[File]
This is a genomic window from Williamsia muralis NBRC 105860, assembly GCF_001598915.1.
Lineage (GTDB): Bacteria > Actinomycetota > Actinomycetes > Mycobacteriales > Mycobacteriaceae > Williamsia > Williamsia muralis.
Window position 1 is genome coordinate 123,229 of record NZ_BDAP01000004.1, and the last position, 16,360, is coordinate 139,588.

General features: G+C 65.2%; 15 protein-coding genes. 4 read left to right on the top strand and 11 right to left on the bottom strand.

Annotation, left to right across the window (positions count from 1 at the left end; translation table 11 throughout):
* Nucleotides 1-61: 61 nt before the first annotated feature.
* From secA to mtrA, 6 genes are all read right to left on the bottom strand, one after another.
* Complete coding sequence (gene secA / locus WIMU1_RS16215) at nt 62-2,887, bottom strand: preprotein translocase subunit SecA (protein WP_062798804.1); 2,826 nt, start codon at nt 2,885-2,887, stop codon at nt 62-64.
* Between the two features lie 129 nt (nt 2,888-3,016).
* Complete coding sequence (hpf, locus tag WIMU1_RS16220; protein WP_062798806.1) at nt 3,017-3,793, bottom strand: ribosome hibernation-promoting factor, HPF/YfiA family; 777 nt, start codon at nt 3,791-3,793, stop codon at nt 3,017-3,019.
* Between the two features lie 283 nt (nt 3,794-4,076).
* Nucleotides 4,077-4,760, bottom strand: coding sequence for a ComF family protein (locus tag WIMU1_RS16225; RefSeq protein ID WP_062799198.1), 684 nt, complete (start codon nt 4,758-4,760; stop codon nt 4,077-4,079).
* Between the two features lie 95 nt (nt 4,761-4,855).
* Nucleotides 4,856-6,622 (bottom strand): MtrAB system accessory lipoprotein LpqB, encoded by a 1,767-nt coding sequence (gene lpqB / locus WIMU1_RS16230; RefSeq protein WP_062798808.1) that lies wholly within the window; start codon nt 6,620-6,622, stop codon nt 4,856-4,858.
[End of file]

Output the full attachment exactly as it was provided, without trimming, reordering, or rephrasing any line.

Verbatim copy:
This is a genomic window from Williamsia muralis NBRC 105860, assembly GCF_001598915.1.
Lineage (GTDB): Bacteria > Actinomycetota > Actinomycetes > Mycobacteriales > Mycobacteriaceae > Williamsia > Williamsia muralis.
Window position 1 is genome coordinate 123,229 of record NZ_BDAP01000004.1, and the last position, 16,360, is coordinate 139,588.

General features: G+C 65.2%; 15 protein-coding genes. 4 read left to right on the top strand and 11 right to left on the bottom strand.

Annotation, left to right across the window (positions count from 1 at the left end; translation table 11 throughout):
* Nucleotides 1-61: 61 nt before the first annotated feature.
* From secA to mtrA, 6 genes are all read right to left on the bottom strand, one after another.
* Complete coding sequence (gene secA / locus WIMU1_RS16215) at nt 62-2,887, bottom strand: preprotein translocase subunit SecA (protein WP_062798804.1); 2,826 nt, start codon at nt 2,885-2,887, stop codon at nt 62-64.
* Between the two features lie 129 nt (nt 2,888-3,016).
* Complete coding sequence (hpf, locus tag WIMU1_RS16220; protein WP_062798806.1) at nt 3,017-3,793, bottom strand: ribosome hibernation-promoting factor, HPF/YfiA family; 777 nt, start codon at nt 3,791-3,793, stop codon at nt 3,017-3,019.
* Between the two features lie 283 nt (nt 3,794-4,076).
* Nucleotides 4,077-4,760, bottom strand: coding sequence for a ComF family protein (locus tag WIMU1_RS16225; RefSeq protein ID WP_062799198.1), 684 nt, complete (start codon nt 4,758-4,760; stop codon nt 4,077-4,079).
* Between the two features lie 95 nt (nt 4,761-4,855).
* Nucleotides 4,856-6,622 (bottom strand): MtrAB system accessory lipoprotein LpqB, encoded by a 1,767-nt coding sequence (gene lpqB / locus WIMU1_RS16230; RefSeq protein WP_062798808.1) that lies wholly within the window; start codon nt 6,620-6,622, stop codon nt 4,856-4,858.